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All About Canker Sores

It’s estimated that about half of all people get occasional canker sores in their mouths. But, while most canker sores are pretty small (usually under a one-half inch in diameter) they can often pack a big punch when it comes to painfulness. So, what are canker sores, exactly- and what, if anything, can you do to prevent them?

Apthous Stomatitis, also known as canker sores, are tiny, recurring ulcers that appear inside the mouth- usually on the cheeks, lips, tongue, the roof of the mouth, or at the base of your gums. Though many people only get one canker sore at a time, canker sores frequently appear in multiples. In fact, it’s normal to have 2 or 3 canker sores concurrently, and it’s not uncommon (or cause for alarm!) to have up to 10 or more canker sores at the same time, either!

While it is unknown exactly what causes canker sores, several factors could be contributing them- including genetic predisposition. It is believed that canker sores are caused by a problem with the body’s immune response and that they can be triggered by everything from hormones to stress to mouth injury (like biting your cheek!) and certain types of foods, such as spicy or highly acidic foods like citrus fruits. This can make preventing canker sores somewhat difficult, short of avoiding foods that may trigger them- but thankfully most canker sores don’t stick around very long.

The average lifespan of a canker sore can be anywhere from 3 to 10 days. This time does not include any initial pain or tenderness that develops before the actual ulcer appears. In some cases, patients may be prone to larger sores that are more painful and last longer, but these are slightly less common (but not cause for alarm, either). A common issue with larger sores that appear on the cheek is their ability to get in the way of activities like chewing- causing the patient to bite the sore during meals accidentally. This can then injure the canker sore, making it bleed, and making it take much longer to heal due to the secondary injury. In some cases, the injury will cause the canker sore to swell, which then makes it even easier to accidentally bite and injure again and again. Depending on the positioning of your canker sore, we recommend you chew slowly and intentionally, so you do not accidentally bite your canker sore while you chew. If you do, rinse with warm water after each meal, eat bland foods, and try not to poke at the canker sore with your tongue (easier said than done!). For most canker sores, however much like a blister on your foot, once the sore itself forms, the healing process is already underway, and will hopefully the pain will begin to subside shortly after that.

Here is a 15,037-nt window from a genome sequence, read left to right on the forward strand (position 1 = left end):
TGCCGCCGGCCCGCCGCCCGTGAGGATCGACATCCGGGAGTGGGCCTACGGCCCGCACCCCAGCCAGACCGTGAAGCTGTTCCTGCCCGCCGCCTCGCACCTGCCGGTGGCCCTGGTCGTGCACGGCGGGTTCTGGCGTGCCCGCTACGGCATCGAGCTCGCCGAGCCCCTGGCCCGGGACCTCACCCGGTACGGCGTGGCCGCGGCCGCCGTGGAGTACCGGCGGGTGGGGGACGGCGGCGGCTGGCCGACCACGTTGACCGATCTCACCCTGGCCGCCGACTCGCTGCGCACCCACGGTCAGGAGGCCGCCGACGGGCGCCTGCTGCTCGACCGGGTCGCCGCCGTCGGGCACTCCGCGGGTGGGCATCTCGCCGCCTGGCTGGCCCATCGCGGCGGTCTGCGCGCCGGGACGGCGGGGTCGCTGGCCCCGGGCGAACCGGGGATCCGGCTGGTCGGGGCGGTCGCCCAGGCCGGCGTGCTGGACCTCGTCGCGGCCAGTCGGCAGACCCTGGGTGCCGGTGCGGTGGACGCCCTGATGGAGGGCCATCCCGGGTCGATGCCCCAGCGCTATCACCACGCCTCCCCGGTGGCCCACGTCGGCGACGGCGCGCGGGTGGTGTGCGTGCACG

While there is no ‘cure’ for canker sores, you can treat them by applying oral numbing gels like Oragel or Ambesol with a cotton swab to the affected area only.  Rinsing your mouth with warm water may provide some comfort as well as aid in keeping the canker sore clean, and avoiding spicy or acidic foods while you have a canker sore will keep them from hurting more than they already do. Thankfully most patients find the pain of canker sores merely a nuisance and not a major discomfort, but for those who do find them exceedingly painful, and over the counter painkiller like acetaminophen or ibuprofen should help. For those who get frequent, painful canker sores there are prescription products that may help reduce the pain and help keep the area clean. If you think you may benefit from a prescription product, give Dr. Hill’s office a call at 469-640-9550 to discuss your options. Ultimately, the most important thing to remember about canker sores is that though they may be painful, they are nothing more than a nuisance, and not dangerous. Contrary to what you may have heard, they are not contagious, and they are not ‘cold sores’ or viral infections- canker sores are a natural immune response of the body that will heal on its own, and should not be cause for alarm.

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